“I used to coordinate costumes with my friends in middle school when we used to have a class theme,” she says. “Now I don’t coordinate costumes.”

After Mathew and her friends trick or treat from anywhere between one to two hours, they go back home and look at the candy they got and trade with each other.

However, the celebration of the holiday in Mathew’s family has decreased. “My mother is very devout and started insinuating that Halloween has demonic connotations,” she says.

But that won’t stop Mathew from celebrating the season.

“We go to the pumpkin patch sometimes, and we decorate the house,” she says. “Once in awhile, we carve a pumpkin.”

Mathew decorates her front lawn with gravestones and skeletons. She also adds fake spider webs and spiders to the front porch. “My favorite Halloween decoration is the type in which people have a smoke machine set up on their lawn with skeletons strategically placed all over it,” she says.

Mathew loves Halloween candy and music, with candy corn and Superfreak, respectively, being her favorites.

While she may not put as much effort into her costumes as some, Mathew’s love for the season is still strong.

 

For senior Gabriella Gomez, Halloween is an important family holiday.

“Halloween is my family’s favorite holiday,” she says. “It’s the best holiday of the year.”

In the weeks leading up to Halloween, Gomez and her family turn their front yard into a super realistic graveyard.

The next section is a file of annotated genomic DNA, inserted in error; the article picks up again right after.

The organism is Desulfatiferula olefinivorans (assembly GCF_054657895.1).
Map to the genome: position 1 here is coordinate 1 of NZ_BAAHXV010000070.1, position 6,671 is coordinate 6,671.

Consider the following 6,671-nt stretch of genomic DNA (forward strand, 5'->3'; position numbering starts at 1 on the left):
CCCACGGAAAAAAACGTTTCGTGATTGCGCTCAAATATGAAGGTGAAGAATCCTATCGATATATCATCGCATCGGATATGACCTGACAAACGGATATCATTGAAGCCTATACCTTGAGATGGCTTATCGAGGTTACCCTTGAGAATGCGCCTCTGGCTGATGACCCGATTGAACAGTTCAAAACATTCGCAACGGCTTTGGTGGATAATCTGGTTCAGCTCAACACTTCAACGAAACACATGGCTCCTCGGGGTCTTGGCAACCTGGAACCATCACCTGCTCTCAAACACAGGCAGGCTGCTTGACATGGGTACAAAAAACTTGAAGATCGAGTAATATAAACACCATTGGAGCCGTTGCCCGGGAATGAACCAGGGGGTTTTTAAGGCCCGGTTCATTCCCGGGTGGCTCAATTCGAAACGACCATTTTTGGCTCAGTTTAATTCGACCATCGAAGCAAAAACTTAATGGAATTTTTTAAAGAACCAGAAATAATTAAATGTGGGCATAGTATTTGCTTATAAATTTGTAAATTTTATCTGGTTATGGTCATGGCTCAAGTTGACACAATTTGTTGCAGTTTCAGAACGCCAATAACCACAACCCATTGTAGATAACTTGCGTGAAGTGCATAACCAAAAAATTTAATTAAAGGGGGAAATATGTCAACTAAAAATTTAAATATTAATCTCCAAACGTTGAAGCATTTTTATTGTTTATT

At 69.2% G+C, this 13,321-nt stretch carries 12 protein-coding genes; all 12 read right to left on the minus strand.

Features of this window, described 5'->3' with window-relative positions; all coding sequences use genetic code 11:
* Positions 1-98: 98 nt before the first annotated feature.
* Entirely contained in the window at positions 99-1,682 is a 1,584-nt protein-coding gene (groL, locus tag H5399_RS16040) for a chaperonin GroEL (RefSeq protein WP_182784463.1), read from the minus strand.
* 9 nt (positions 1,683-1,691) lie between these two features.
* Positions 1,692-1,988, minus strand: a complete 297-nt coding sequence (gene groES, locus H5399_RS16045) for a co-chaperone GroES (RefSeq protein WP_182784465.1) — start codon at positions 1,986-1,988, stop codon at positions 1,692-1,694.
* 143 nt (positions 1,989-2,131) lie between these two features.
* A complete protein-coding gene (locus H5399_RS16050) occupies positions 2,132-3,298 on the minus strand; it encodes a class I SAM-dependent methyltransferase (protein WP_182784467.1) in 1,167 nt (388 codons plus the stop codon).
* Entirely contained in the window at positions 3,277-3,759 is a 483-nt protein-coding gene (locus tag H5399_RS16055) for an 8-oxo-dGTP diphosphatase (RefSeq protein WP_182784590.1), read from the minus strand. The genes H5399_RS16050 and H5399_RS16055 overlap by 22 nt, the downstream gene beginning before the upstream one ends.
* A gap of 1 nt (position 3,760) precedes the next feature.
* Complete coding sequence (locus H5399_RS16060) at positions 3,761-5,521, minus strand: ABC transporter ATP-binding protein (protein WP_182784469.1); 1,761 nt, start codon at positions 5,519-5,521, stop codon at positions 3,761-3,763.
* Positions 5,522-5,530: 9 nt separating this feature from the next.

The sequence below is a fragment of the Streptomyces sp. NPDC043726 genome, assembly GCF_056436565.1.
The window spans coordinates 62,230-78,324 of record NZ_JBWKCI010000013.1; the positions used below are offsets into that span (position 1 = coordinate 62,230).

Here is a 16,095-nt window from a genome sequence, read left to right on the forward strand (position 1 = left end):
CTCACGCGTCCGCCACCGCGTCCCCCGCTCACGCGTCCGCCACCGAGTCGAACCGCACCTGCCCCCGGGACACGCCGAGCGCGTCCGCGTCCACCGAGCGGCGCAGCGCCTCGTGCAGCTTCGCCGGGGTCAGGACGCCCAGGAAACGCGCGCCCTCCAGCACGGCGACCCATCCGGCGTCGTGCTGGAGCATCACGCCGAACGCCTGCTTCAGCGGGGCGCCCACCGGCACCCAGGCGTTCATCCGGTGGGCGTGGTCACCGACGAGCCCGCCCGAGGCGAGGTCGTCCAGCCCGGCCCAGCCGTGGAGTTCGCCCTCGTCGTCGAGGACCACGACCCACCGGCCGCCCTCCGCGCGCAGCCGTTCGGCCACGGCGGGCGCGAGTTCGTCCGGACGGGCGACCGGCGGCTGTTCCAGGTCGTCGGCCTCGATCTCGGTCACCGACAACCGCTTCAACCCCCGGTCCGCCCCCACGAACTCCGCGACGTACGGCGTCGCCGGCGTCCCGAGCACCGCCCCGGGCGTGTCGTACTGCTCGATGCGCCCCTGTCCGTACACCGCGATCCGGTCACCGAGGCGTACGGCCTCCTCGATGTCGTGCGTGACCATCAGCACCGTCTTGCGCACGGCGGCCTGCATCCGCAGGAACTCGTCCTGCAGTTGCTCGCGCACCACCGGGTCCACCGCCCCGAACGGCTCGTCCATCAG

Scary sound effects, creepy lighting, a steaming cauldron and fake spider webs are just a few of the items that bring the yard together.

“I find fake spider webs in the bushes for months after,” says Gomez.

Handing out candy, attending parties, trick or treating and dressing up are just a few of the traditions Gomez participates in. “My family always orders KFC on Halloween night. It’s a tradition my great grandma started so we still do it, even if their food isn’t that good,” she says.

The horror factor of Halloween is what Gomez and her family love, so dressing up as something that isn’t scary is frowned upon.

Horror movies and creepy pictures are what Gomez has grown up knowing. It is also where she gets her inspiration for her costumes from.

“I try to come up with something as scary as possible, which usually involves SFX makeup,” Gomez says. “I tend to play around with different ideas all through October before finally deciding on one.”

SFX makeup is also known as special effects makeup or prosthetic makeup, and is used primarily in film to create advanced cosmetic effects. It can be used to sharpen cheekbones, lengthen noses and create wounds.

Last year, Gomez used body paint to turn her face into a realistic skeleton. This year, for practice, she played with a more bloody look by using SFX to stab a pencil through her nose.

“Sometimes the makeup looks I do take me up to an hour and a half,” she says.

However, Gomez never spends more than $15 on her costume. She uses supplies that she already owns creating simple, yet creepy looks.

Surprisingly, Gomez has never won a costume contest. “When I was about five I was a bat for Halloween and my family went to a Halloween thing for kids Pres used to put on every year,” she says. “There was a costume contest that I thought I would win for sure but first place ended up going to a girl in a Snow White costume. I was so sad.”

Even though not everyone appreciates the kind of scary that Gomez brings to Halloween, she isn’t deterred from doing what she loves with her family.